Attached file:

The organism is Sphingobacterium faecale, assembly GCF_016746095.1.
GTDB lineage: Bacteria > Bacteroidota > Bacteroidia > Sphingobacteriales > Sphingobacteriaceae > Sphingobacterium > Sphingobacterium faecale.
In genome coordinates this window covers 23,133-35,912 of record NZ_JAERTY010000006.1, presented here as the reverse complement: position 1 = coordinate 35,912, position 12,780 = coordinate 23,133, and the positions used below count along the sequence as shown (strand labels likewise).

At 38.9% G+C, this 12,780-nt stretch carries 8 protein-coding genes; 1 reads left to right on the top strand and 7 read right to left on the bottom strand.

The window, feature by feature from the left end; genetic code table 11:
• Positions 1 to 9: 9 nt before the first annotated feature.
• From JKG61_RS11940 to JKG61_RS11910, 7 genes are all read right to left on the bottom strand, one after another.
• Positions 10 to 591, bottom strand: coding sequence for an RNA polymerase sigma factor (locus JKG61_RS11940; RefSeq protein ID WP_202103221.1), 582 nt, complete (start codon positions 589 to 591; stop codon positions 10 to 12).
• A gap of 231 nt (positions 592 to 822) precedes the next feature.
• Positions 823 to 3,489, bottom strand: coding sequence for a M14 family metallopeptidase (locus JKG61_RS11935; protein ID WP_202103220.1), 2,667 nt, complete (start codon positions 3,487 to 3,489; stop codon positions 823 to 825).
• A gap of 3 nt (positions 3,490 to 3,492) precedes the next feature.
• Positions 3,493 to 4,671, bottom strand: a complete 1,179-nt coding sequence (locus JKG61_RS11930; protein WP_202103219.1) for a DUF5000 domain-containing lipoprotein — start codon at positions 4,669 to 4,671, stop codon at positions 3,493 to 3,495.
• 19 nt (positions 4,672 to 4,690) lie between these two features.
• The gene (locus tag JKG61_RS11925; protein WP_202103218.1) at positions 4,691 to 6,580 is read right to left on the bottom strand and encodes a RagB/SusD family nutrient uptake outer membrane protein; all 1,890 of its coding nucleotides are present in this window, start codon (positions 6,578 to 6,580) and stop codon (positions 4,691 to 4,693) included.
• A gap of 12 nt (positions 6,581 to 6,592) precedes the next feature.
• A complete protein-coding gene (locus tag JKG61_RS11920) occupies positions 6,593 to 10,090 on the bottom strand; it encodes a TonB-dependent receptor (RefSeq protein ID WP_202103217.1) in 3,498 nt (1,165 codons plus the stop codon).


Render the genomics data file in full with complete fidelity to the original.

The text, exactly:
The organism is Sphingobacterium faecale, assembly GCF_016746095.1.
GTDB lineage: Bacteria > Bacteroidota > Bacteroidia > Sphingobacteriales > Sphingobacteriaceae > Sphingobacterium > Sphingobacterium faecale.
In genome coordinates this window covers 23,133-35,912 of record NZ_JAERTY010000006.1, presented here as the reverse complement: position 1 = coordinate 35,912, position 12,780 = coordinate 23,133, and the positions used below count along the sequence as shown (strand labels likewise).

At 38.9% G+C, this 12,780-nt stretch carries 8 protein-coding genes; 1 reads left to right on the top strand and 7 read right to left on the bottom strand.

The window, feature by feature from the left end; genetic code table 11:
• Positions 1 to 9: 9 nt before the first annotated feature.
• From JKG61_RS11940 to JKG61_RS11910, 7 genes are all read right to left on the bottom strand, one after another.
• Positions 10 to 591, bottom strand: coding sequence for an RNA polymerase sigma factor (locus JKG61_RS11940; RefSeq protein ID WP_202103221.1), 582 nt, complete (start codon positions 589 to 591; stop codon positions 10 to 12).
• A gap of 231 nt (positions 592 to 822) precedes the next feature.
• Positions 823 to 3,489, bottom strand: coding sequence for a M14 family metallopeptidase (locus JKG61_RS11935; protein ID WP_202103220.1), 2,667 nt, complete (start codon positions 3,487 to 3,489; stop codon positions 823 to 825).
• A gap of 3 nt (positions 3,490 to 3,492) precedes the next feature.
• Positions 3,493 to 4,671, bottom strand: a complete 1,179-nt coding sequence (locus JKG61_RS11930; protein WP_202103219.1) for a DUF5000 domain-containing lipoprotein — start codon at positions 4,669 to 4,671, stop codon at positions 3,493 to 3,495.
• 19 nt (positions 4,672 to 4,690) lie between these two features.
• The gene (locus tag JKG61_RS11925; protein WP_202103218.1) at positions 4,691 to 6,580 is read right to left on the bottom strand and encodes a RagB/SusD family nutrient uptake outer membrane protein; all 1,890 of its coding nucleotides are present in this window, start codon (positions 6,578 to 6,580) and stop codon (positions 4,691 to 4,693) included.
• A gap of 12 nt (positions 6,581 to 6,592) precedes the next feature.
• A complete protein-coding gene (locus tag JKG61_RS11920) occupies positions 6,593 to 10,090 on the bottom strand; it encodes a TonB-dependent receptor (RefSeq protein ID WP_202103217.1) in 3,498 nt (1,165 codons plus the stop codon).